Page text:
Boreum’s Fight with the Sea

TSomething a little different, a somewhat mythological piece, though the hero of the poem is a dog, my dog, who you may recognize from other poems of mine. i am sure many of you may know what this is a parody of.

Boreum’s fight with the Sea

At first the sea retreated. clenched
its face up crenellate, maw all molars
— Boreum flashed her canines, sun dyed
accent dripping off them. The sea whispered orders

in the ears of black-head gulls, formation! Signaled
themselves into a boomerang, which split
the sun— their beaks fixed bayonets
—nosedived kamikaze at Boreum, some speared

the scoria & billowed like tattered flags
— Boreum got out of dodge to avoid the
incoming reserve of gulls following the flops
— hoop curved rewind upward parabola

pouty pinions nipped, they stalled firm
& limbered to land. the sea sent the next trick-up-its-sleeve
commanded a light brigade of waves
—Boreum blinded by the coruscating sun in their foamy

manes— volley of pebbles, glib as katabatic wind
as solid, chewed up by their fat hooves, Boreum
in a briny, shallow crevice, waited
out that cavalry, insensate with its own aplomb.

The sea had pulled all its punches, weary
it opted to negotiate— Boreum had just one hope
: she wanted to be best pals with the sea.
From the grapple of paw & wet salt came friendship

which sailed beyond their differences. Good sea : Good dog.
Heading back home Boreum wouldn’t quiet nor
still, barking & wagging wagging & barking her
tail & tongue, for her new pal the sea.

Pagans We Are does TEDx (video inside)

so proud to call this man my friend. i’ll keep this short as there is so much inside waiting for you to learn & i should not take up your time with my praises that could fill an ocean.

pagansweare

This past November, I gave a TEDx talk on Jeju Island, where I’ve been documenting shamanic shrine culture for the past five years, as you well know if you follow my page. I talk about my video and photography work and the importance of preserving sacred spaces, many of which are in danger on Jeju Island as well as world wide. I made my own version of the Tedx talk because the audio of the original is not so good and some of the content was cut during the editing. Here is my version. Please share!

Text of the talk in English with Korean translation:

SHAMANIC SHRINES THAT HEAL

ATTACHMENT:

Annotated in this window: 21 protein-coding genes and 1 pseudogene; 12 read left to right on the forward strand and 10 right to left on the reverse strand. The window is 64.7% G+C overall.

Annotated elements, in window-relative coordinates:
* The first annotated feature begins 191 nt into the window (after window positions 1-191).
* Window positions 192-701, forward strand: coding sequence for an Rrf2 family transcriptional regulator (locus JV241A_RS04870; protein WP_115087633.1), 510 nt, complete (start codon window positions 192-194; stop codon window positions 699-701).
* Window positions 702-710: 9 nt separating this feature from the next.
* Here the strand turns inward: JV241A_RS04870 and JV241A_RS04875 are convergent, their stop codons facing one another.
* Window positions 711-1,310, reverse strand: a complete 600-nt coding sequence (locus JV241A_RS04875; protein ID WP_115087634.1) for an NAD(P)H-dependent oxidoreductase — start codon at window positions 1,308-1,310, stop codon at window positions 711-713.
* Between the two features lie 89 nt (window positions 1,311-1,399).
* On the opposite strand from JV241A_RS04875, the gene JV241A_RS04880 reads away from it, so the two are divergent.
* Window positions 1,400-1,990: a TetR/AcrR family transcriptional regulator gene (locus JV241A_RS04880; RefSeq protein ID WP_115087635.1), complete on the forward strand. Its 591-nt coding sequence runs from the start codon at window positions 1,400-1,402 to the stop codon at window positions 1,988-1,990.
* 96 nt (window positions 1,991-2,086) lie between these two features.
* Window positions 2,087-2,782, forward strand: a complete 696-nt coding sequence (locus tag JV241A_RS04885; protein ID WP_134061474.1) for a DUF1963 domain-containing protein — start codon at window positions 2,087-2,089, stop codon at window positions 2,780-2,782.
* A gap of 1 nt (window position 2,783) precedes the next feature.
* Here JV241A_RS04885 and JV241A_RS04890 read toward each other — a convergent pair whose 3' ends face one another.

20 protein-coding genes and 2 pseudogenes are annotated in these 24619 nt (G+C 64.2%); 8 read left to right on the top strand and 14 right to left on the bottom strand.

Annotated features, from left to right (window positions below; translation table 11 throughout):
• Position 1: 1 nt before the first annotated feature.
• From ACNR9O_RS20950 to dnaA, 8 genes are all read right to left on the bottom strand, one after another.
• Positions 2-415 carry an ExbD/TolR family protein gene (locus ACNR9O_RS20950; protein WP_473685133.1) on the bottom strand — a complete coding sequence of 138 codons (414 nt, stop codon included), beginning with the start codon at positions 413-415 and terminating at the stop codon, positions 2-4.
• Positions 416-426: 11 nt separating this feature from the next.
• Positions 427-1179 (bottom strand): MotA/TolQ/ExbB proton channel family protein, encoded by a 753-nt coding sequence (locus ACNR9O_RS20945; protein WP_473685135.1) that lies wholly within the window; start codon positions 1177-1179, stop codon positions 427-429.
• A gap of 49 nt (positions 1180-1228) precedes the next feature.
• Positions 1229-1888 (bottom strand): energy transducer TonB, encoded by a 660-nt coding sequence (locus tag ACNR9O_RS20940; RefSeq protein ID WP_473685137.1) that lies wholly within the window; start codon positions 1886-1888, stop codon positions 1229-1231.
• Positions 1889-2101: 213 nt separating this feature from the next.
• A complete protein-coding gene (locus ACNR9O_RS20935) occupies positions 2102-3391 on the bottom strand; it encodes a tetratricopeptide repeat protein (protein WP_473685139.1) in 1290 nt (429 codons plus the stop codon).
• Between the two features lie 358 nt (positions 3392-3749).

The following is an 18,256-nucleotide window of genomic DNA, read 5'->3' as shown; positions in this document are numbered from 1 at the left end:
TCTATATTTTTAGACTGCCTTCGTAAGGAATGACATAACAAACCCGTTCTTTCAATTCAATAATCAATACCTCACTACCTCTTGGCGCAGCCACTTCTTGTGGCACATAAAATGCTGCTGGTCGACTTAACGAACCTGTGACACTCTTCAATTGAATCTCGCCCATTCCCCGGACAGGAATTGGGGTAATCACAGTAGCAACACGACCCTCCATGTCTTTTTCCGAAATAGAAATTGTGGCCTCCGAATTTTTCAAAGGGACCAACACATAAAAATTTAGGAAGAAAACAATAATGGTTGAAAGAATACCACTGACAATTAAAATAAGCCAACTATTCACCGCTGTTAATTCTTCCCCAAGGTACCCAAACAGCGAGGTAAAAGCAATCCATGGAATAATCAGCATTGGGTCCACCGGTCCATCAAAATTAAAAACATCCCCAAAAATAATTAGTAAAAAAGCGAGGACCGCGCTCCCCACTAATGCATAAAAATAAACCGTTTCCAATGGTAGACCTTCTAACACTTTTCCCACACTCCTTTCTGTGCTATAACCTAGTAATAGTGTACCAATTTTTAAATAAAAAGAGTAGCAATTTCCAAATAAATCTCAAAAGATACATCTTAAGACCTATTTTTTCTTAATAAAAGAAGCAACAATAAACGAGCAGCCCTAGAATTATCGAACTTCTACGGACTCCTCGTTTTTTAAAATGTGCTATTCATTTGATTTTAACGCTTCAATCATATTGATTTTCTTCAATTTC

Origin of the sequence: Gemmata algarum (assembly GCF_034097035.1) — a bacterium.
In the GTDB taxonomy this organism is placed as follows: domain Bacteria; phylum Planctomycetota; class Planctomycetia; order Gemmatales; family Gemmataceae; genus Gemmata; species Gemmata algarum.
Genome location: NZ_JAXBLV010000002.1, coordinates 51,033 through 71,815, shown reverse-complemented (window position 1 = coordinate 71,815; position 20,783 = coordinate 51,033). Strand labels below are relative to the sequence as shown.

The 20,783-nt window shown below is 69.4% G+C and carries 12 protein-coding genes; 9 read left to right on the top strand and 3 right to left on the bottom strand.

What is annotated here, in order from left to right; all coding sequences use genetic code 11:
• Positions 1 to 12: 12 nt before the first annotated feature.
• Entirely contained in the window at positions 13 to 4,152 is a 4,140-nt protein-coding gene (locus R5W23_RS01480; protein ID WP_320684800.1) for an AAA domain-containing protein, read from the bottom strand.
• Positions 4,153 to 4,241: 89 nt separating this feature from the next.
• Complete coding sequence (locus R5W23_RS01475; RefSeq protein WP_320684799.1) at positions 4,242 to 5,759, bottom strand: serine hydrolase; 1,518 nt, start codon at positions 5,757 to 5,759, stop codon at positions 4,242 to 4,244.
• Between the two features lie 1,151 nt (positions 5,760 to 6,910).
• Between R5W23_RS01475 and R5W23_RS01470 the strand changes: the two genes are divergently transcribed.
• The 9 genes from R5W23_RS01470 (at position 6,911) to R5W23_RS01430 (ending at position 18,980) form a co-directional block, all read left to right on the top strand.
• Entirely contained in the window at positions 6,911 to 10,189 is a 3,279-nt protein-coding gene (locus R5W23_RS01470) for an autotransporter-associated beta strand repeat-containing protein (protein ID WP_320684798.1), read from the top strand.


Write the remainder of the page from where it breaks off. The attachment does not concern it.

1 INTRODUCTION

I have been documenting shamanic shrine worship on Jeju Island, South Korea, for the last five years. Jeju Island is a beautiful, once more remote place than it is today located about 60 kilometers south of mainland South Korea…

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unconventional birth of a tungso flute

i have quite a few stories in this vein that i have heard either from the horses mouth [Daesa-nim] or those that know the horse. i am trying to recollect them for poems. this is just one of those stories that really stands out for me.
for those who want to call bull crap on these stories you are welcome to, i nowhere state my position on the matter & nor do i think it the poet’s job to take a side— here, i am merely the impartial receptacle of such stories, which i have experienced— i reserve my judgement for my self or face to face conversations perhaps over beverages. but i don’t think i’ll have this problem with the wonderful bloggers of WordPress.

i have used rhyme in this poem, in a quite peculiar way, much of it remains concealed behind a subtle device: that of relationship— so that multiple words (at least as i see it) have something relational somewhere in the sounds of the word, so that a di or trisyllabic word such a meditation can have words with d, t or n sounds rhyming with it— & that may carry over to two or more other words, this makes for a subtle music: sort of like how Brian Wilson could tandem keys at once to create a solid melody, like he does in Wouldn’t it be Nice. i really take my cue from reading Simon Armitage’s Tyrannosaurus Rex vs The Corduroy Kid where he doesn’t exactly use this technique but he does find subtlety more to his liking, though he does use exact rhyme at times. read him, he’s good, very good.

 

unconventional birth of a tungso flute

i’m sure it probably began with one of those
4-D visions he’s known to get in the mirrored cube of his head
—of Dangun inspiring morale once the long exodus
from the Pamir range was concluded at Baekdusan
—his knackered caravan of followers in need
of their spirits roused— so Dangun took out his
tungso flute & blew their tired to smithereens.

without the foil wrapped idiosyncrasy of internet
to teach him how to carve a tungso flute
Daesa-nim set out for Jiri Mt in S.Jeolla province
to a bamboo forest & settled into meditation
—inquired to the forest’s collect-call-consciousness
which one of you wouldn’t mind being hacked
down— the canopy hushed… one stocky & brave agreed.

he became the torn up bamboo’s devoted pupil
— interviewed it, asking what steps need he take
to transmigrate the uprooted wood into an immortal
instrument— it whispered lessons plainly in his ear
: how to— whittle down, sand, dimension, the adequate